Very interesting article. I’ve practiced some yoga poses very intermittently over the last 15 years — I found Iyengar’s book Light On Yoga in the college bookstore & started working out of that.
Based on Iyengar’s suggested workout schedule, which covers more than 50 weeks of practice, I am still . . ummm . . . not all the way through week 1 and barely into a bit of week 2, if I remember right.
No, I am not naturally flexible — but I am more flexible now, especially on side bends, than I was when I first started. And every time I start regularly practicing the standing poses, within two weeks I’ll get compliments from others saying I look really good or asking if I’ve lost weight, so clearly there’s some visible muscle toning results from the standing poses.
I also quickly realized there’s a lot of stances & poses that I will never be able to do. According to this New York Times article, that’s not necessarily a bad thing.
Broad has written a good article, I’d recommend reading the whole thing. But in case it’s behind a subscription firewall by the time you read this, here are some sections I found to be especially noteworthy. (And yes, I do intend to read Broad’s book The Science of Yoga: Risks and Rewards once it is published later this year.)
(For those wondering what an “asana” is, that’s the term yoga uses for poses, stances or positions.)
Glenn Black, a yoga teacher of nearly four decades, whose devoted clientele includes a number of celebrities and prominent gurus, was giving a master class at Sankalpah Yoga in Manhattan. Black is, in many ways, a classic yogi: he studied in Pune, India, at the institute founded by the legendary B. K. S. Iyengar, and spent years in solitude and meditation. . . . Throughout the class, he urged us to pay attention to the thresholds of pain. “I make it as hard as possible,” he told the group. “It’s up to you to make it easy on yourself.” He drove his point home with a cautionary tale. In India, he recalled, a yogi came to study at Iyengar’s school and threw himself into a spinal twist. Black said he watched in disbelief as three of the man’s ribs gave way — pop, pop, pop.
After class, I asked Black about his approach to teaching yoga — the emphasis on holding only a few simple poses, the absence of common inversions like headstands and shoulder stands. He gave me the kind of answer you’d expect from any yoga teacher: that awareness is more important than rushing through a series of postures just to say you’d done them. But then he said something more radical. Black has come to believe that “the vast majority of people” should give up yoga altogether. It’s simply too likely to cause harm.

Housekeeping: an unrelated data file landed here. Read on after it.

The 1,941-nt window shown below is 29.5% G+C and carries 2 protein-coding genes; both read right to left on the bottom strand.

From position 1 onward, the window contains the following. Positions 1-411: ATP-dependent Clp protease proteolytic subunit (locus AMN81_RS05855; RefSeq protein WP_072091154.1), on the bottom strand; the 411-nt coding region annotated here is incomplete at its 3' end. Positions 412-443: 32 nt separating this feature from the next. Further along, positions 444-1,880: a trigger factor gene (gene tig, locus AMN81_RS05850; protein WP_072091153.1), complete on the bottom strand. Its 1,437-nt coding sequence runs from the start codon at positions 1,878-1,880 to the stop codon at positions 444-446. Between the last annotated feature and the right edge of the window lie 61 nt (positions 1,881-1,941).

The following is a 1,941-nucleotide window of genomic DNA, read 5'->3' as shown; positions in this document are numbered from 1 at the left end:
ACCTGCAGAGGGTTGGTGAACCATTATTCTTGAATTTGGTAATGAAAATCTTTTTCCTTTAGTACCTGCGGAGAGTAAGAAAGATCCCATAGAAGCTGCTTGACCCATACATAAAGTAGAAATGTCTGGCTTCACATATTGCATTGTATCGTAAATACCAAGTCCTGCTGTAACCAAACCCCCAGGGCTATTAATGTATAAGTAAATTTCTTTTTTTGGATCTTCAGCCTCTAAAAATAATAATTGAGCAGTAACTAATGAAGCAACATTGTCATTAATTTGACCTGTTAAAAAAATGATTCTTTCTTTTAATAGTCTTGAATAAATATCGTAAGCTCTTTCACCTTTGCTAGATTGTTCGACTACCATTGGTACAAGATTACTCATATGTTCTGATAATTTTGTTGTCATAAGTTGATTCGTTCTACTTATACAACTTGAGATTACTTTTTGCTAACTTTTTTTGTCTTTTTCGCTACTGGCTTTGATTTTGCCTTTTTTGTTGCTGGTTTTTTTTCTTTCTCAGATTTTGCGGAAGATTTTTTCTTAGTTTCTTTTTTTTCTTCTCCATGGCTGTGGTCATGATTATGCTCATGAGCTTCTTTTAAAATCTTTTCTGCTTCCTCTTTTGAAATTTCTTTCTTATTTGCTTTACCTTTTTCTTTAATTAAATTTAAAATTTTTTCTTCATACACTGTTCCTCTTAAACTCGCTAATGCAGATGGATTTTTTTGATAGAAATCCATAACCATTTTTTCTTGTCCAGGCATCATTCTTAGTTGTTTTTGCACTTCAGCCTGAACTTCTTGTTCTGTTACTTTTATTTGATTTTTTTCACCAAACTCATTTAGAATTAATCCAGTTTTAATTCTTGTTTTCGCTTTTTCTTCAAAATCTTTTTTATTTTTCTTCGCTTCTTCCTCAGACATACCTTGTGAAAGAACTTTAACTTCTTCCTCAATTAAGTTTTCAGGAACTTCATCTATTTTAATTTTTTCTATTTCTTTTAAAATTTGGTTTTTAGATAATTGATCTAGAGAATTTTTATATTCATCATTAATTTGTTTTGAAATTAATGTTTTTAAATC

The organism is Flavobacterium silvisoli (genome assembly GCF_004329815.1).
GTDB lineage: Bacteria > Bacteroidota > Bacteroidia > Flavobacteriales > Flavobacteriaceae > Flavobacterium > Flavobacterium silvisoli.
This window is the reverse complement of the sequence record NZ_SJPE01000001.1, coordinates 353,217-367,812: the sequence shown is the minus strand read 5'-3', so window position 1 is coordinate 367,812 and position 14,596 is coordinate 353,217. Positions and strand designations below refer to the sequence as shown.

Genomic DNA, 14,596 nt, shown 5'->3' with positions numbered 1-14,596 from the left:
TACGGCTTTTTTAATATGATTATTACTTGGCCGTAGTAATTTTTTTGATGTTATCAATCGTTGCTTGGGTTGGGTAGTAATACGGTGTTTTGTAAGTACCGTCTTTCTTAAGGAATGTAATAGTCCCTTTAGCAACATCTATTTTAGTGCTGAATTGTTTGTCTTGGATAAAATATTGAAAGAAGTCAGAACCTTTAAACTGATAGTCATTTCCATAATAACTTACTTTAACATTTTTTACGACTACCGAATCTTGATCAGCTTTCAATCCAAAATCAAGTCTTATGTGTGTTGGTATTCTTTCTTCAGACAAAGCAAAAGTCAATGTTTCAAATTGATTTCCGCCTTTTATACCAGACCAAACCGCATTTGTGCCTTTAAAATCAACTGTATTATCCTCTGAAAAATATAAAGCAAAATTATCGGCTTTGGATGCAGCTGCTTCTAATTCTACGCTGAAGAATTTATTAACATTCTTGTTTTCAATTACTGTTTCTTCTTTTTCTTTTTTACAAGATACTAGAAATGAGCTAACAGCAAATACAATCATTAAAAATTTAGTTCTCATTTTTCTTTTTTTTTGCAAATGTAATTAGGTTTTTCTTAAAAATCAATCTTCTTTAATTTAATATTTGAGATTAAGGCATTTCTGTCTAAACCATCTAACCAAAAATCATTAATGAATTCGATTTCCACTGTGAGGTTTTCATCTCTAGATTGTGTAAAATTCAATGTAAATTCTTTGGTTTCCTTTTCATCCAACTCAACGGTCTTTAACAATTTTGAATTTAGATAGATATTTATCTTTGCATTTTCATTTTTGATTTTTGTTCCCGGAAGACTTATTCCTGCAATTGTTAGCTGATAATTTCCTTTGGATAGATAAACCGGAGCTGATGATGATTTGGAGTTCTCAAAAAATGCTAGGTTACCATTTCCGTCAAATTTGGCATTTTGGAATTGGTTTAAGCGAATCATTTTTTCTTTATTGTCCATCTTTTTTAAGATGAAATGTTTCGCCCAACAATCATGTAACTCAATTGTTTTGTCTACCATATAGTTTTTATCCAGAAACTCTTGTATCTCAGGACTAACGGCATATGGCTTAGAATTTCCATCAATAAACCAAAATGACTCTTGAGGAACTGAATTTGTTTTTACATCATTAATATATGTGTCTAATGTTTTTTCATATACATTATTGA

I thought this part about lifestyle outside the yoga studio contributing to injuries inside the yoga studio was interesting. Sitting for long amounts of time on a regular basis is starting to be seen as a health risk all by itself. And speaking from personal experience, I’ll notice a loss of flexibility & an increase in stiffness if I start spending a lot of time at the computer without regularly getting up & moving around.
According to Black, a number of factors have converged to heighten the risk of practicing yoga. The biggest is the demographic shift in those who study it. Indian practitioners of yoga typically squatted and sat cross-legged in daily life, and yoga poses, or asanas, were an outgrowth of these postures. Now urbanites who sit in chairs all day walk into a studio a couple of times a week and strain to twist themselves into ever-more-difficult postures despite their lack of flexibility and other physical problems.
The whole article was full of cringe-inducing stories about self-inflicted injuries that had resulted from too much yoga. Strokes, compressed nerves in the neck, shoulders, and hips, compressed arteries in the neck & shoulders (in some cases those compressed arteries were what caused the strokes), torn muscles & connective tissue . . . ouch.
As is pointed out by Black numerous times in the article, on a philosophical level yoga is about letting go of ego.